[dropcap style=”font-size:100px; color:#992211;”]C[/dropcap]eremony aren’t a band that we’d heard much from until this track drifted in a few months back.
Writing about art can get quite insular at times and looking around the office, the nodding heads were a revelation. This track is killer. Also, the video is quite quirky. Originally released back in July (2019) we missed it at the time but over repeated listens it’s dawning on us that this could be one of THE tracks of 2019.
It feels like 1983 when Hüsker Dü and Joy Division led the DIY ascendency of labels like Rough Trade and 4AD, but there is something here that also references the timeless aesthetic of beer, sweat and small gigs played to devoted fans. “Turn Away the Bad Thing” reminds us of every quirky band we’ve ever loved that never went anywhere, the ones that never got their due and how that might be an angsty reflection of us. Hearing this record makes us feel younger, more alive and more dedicated to turning off the computer and getting out there to protest, go to gigs, and get real.
Band Bio from Relapse
Ceremony’s lead guitarist Anthony Anzaldo doesn’t want to talk about the fact that his band has been around for over 10 years. Or that they’ve drifted away from the hardcore genre that made them, or that they jumped ship from long-time label Matador Records to join Relapse Records instead. Or that their sixth album will mark four years since the iconic punk band has released any new material. These things aren’t really important. What matters is that In the Spirit World Now is Ceremony’s most driving, intelligent collection of songs to date.
“We knew this had to be the best thing we have ever done,” admits Anzaldo. “We couldn’t come back after four years with a record that only had a few good songs.”
Produced by Will Yip (Title Fight, Circa Survive, Turnover) and mixed by engineer Ben Greenberg (The Men, Pharmakon, Hank Wood and the Hammerheads), In the Spirit World Now grows with each listen, balancing Yip’s pop sensibilities with Greenberg’s noise-punk influence through dramatic, shining synthesiser hooks and a mature vocal strategy. Drummer Jake Casarotti and bassist Justin Davis power through the 11 tracks as a strong, yet sparse backbone interlocks with guitarists Andy Nelson and Anzaldo to create a pop-centric, post-punk canvas for frontman Ross Farrar to expel the most vulnerable parts of himself. And, thankfully, there are many.
Farrar, who has been studying and teaching at the Syracuse University MFA Poetry Program for the past three years, has found himself as a vocalist on In the Spirit World Now, not only sounding more confident and in the pocket than he ever has before, but exploring amorphous lyrical territory about arrested development, botched relationships, and the never-ending hamster wheel of self-destruction so many creatives fall into.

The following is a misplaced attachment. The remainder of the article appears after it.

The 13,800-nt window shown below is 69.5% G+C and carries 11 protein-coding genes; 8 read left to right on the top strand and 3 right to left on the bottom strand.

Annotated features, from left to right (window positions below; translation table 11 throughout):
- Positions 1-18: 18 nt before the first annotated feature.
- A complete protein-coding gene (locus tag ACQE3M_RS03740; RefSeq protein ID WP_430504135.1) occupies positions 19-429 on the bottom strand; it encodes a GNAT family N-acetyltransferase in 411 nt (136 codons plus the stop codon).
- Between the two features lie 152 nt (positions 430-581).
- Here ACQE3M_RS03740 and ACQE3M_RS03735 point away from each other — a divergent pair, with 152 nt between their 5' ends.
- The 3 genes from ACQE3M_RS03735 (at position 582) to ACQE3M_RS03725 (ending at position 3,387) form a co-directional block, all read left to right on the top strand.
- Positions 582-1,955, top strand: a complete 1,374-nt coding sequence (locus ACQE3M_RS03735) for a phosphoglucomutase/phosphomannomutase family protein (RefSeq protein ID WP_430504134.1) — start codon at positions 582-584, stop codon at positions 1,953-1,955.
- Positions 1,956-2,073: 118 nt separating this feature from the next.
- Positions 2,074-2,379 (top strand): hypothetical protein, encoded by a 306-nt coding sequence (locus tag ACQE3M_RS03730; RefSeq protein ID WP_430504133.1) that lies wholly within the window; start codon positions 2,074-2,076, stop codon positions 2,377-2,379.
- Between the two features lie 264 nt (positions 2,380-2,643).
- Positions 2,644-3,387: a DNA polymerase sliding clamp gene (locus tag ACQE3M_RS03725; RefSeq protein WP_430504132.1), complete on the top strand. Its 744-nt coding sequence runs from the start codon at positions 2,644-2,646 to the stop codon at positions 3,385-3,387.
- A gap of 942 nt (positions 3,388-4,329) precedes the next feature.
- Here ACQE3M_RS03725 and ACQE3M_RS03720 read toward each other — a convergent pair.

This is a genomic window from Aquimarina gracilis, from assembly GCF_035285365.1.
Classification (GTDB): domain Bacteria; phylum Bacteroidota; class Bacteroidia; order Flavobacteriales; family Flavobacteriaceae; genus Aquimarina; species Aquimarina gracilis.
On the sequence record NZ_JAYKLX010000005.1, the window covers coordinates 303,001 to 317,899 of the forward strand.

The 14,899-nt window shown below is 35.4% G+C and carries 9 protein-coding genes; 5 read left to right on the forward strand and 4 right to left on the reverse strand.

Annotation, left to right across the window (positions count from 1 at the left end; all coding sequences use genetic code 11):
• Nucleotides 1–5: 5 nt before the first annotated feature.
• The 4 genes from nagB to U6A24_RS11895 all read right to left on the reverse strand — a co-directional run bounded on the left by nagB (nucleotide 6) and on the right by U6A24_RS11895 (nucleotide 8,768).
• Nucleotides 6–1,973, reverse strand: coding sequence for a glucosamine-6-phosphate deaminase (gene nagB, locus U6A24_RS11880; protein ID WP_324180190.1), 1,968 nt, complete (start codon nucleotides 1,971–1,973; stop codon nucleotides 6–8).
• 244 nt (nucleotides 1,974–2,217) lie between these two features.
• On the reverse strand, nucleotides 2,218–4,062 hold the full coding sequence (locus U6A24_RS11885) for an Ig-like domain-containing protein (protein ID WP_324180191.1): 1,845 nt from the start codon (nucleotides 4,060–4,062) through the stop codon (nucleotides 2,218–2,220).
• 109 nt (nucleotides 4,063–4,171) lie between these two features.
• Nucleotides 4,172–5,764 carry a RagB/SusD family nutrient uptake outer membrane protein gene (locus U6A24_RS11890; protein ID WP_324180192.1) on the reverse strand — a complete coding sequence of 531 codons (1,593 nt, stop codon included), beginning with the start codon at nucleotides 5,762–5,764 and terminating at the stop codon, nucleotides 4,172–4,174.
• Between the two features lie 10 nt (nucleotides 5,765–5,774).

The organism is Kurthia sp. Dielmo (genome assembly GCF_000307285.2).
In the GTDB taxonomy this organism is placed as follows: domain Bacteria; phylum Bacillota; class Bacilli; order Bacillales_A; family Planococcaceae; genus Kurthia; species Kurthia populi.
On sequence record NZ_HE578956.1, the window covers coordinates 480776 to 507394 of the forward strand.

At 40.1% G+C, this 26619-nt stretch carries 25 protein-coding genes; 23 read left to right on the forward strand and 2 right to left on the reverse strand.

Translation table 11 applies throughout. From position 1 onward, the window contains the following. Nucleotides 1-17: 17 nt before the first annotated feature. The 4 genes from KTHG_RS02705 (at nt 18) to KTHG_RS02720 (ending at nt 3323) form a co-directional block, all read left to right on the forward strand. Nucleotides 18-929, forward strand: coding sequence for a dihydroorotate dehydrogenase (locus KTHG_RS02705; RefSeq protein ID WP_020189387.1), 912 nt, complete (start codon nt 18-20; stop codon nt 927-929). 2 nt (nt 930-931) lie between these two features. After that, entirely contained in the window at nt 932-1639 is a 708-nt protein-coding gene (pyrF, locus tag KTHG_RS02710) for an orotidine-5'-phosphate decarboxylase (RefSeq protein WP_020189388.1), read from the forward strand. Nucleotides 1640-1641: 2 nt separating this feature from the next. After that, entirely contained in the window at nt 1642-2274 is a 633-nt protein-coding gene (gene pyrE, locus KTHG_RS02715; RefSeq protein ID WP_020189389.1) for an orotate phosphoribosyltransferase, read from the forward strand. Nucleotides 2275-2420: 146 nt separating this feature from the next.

“I’ve been very interested in will, as in a person’s faculty of consciousness and how we navigate actions and self-control,” Farrar says. “I’ve been worried for a long time that my lack of self-control will inevitably destroy me, so any paranoia on that matter is focused on this record.”
In the Spirit World Now is a carefully composed punk record by a band so in tune with one another as musicians that their physical separation didn’t affect the music when it was time to get together and work. Despite living at opposite ends of the country, they met up, rehearsed the new material, and demoed it out in Anaheim at a friend’s studio. After two weeks, the tracks were loose with Farrar only mumbling melody ideas on top. A few months later, they linked up with producer Yip and he flushed out the demos, helping develop the structure as the songs took shape in the studio. To add some grit to their slew of polished post-punk hits, Anzaldo called on Greenberg to help develop melodies and interject synthesisers and keyboards into the songs before he mixed the record.
“We really took it song by song on this album,” says Anzaldo. “We pushed ourselves more than any other record. We didn’t have a lot of time together, so the time we did have was precious, and we were hyper-focused on making the best songs possible.”
The record is full of layered sonic fury and anxiety, each song building up to a point and then descending down through a militant hook. “Turn Away the Bad Thing” sets the tone, guitars climbing around the driving bass line, as Farrar sings: ‘It’s getting harder for me to be alright / Eyes adjusting to the dark / The momentum of all these last resorts built inside of me.’
Songs like “Presaging the End” and “Calming Water” feel romantic and distressed, while “Further I Was” and “Years of Love” are driven by Farrar’s rebellious energy as he repeats the hook with a deadpan realness. ‘Years of love can be forgotten / In the hatred of a day.’ But the true stand-out is the title track, “In the Spirit World Now”, a haunting pop gem with a sticky chorus and lead synth riff that plants itself in your head as Farrar chants the track’s name over and over like a mantra. “The spirit world is a sort of nebulous and ectoplasmic place where things may not be quite what they seem,” he says. In the Spirit World Now marks a milestone for this legendary Northern California punk outfit who have stayed true to themselves as songwriters throughout massive sonic growth over their long, storied career.
“Not reflecting on the evolution of the band is what keeps us motivated,” Anzaldo admits. “There is always a song we haven’t written, a band we haven’t played with, artwork we haven’t thought of. We are creators by nature, not by choice.”
The aim of art is to represent not the outward appearance of things, but their inward significance. – Aristotle